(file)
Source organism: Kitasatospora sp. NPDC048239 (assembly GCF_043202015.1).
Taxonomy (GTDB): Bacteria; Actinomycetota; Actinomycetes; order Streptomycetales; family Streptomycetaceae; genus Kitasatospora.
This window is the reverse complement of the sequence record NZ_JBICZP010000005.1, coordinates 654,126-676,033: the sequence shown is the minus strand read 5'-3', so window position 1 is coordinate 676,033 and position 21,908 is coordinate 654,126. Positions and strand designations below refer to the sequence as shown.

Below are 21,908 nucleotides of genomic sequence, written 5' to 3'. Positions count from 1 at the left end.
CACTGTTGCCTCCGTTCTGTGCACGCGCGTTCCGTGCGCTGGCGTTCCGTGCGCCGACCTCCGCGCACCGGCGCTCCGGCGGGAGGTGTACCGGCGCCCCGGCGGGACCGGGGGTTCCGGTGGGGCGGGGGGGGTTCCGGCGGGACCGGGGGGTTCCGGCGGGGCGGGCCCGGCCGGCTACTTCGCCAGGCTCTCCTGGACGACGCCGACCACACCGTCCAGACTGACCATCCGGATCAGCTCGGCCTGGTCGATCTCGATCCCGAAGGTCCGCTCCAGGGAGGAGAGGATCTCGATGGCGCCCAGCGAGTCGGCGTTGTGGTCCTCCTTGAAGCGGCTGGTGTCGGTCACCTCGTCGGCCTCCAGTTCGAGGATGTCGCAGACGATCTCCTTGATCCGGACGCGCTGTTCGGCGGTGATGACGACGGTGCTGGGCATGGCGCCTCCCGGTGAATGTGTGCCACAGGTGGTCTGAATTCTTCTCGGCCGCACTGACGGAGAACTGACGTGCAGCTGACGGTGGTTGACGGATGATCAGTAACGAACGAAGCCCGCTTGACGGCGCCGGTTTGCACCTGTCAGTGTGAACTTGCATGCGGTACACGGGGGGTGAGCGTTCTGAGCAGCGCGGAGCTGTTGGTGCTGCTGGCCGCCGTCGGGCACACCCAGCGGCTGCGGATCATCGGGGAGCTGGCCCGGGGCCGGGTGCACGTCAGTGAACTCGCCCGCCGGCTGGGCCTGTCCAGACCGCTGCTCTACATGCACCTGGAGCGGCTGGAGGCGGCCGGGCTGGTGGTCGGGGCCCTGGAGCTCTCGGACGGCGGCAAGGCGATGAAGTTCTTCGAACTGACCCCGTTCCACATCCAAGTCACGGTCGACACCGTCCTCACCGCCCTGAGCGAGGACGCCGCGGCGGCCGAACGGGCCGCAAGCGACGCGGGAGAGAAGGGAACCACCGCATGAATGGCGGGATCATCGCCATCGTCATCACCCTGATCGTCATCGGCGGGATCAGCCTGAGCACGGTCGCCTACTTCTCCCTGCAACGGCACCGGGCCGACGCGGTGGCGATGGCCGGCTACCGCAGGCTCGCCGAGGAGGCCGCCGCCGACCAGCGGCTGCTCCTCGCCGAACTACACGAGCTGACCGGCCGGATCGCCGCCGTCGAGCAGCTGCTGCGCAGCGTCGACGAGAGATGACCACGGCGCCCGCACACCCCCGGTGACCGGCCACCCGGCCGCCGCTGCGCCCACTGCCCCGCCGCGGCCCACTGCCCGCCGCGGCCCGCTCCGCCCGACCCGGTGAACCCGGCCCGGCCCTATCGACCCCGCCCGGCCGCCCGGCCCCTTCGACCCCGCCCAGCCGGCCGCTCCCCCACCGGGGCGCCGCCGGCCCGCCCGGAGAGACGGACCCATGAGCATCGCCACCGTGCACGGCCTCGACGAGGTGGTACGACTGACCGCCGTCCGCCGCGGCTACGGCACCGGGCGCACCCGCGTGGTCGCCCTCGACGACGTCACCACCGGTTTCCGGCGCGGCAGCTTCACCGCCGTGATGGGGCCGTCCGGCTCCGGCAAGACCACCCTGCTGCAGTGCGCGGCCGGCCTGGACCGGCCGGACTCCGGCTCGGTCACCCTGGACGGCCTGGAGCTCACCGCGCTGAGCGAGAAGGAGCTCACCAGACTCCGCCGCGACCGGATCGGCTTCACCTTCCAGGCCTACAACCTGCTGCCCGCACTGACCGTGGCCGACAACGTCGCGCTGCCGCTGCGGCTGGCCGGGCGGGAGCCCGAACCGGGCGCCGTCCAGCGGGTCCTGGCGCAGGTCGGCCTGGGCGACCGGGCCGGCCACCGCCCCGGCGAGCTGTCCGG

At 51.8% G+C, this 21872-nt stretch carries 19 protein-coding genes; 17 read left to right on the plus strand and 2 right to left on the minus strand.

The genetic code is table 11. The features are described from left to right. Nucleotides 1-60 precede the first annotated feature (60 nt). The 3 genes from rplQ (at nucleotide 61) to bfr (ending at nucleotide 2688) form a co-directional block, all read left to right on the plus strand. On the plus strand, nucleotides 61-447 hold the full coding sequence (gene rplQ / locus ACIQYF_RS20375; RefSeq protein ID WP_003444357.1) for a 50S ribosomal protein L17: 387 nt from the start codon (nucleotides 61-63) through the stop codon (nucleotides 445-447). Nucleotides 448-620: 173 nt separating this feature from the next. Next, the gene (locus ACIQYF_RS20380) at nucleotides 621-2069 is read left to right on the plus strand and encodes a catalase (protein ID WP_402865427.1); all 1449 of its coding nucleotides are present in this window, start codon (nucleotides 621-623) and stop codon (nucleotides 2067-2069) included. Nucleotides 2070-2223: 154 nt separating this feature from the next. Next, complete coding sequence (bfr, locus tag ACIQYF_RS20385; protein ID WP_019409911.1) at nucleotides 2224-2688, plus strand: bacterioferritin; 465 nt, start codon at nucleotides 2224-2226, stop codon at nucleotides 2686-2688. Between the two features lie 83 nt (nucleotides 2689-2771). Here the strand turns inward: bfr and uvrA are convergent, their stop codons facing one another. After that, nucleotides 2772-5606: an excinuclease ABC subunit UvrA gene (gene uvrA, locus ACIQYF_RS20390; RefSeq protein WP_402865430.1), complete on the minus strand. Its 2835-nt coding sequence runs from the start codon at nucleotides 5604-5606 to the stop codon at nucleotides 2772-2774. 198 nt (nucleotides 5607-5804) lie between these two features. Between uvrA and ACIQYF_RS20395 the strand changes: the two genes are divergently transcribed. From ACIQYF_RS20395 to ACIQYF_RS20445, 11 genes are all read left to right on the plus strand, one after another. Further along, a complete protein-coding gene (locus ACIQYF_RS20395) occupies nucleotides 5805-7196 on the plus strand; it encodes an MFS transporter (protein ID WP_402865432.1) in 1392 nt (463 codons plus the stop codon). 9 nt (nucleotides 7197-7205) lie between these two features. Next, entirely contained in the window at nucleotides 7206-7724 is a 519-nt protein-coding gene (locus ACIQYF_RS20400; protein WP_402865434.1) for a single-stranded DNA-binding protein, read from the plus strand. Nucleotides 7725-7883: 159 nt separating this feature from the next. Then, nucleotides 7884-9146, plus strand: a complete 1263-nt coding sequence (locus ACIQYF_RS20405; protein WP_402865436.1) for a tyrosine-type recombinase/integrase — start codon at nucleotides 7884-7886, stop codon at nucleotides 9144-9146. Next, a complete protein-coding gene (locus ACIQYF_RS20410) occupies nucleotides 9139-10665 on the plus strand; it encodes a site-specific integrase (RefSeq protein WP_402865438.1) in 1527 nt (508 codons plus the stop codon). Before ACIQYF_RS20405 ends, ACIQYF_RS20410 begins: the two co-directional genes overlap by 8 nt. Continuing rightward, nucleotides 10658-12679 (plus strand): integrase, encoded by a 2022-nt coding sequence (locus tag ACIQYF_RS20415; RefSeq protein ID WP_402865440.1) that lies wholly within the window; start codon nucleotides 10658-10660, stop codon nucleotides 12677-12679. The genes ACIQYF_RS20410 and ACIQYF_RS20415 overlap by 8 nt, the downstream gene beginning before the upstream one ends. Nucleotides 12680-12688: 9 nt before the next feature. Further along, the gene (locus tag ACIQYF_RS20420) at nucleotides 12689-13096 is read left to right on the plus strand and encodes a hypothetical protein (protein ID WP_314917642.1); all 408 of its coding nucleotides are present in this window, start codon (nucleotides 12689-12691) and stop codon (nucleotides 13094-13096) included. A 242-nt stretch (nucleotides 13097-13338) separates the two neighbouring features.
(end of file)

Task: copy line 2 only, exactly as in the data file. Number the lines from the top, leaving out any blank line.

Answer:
Taxonomy (GTDB): Bacteria; Actinomycetota; Actinomycetes; order Streptomycetales; family Streptomycetaceae; genus Kitasatospora.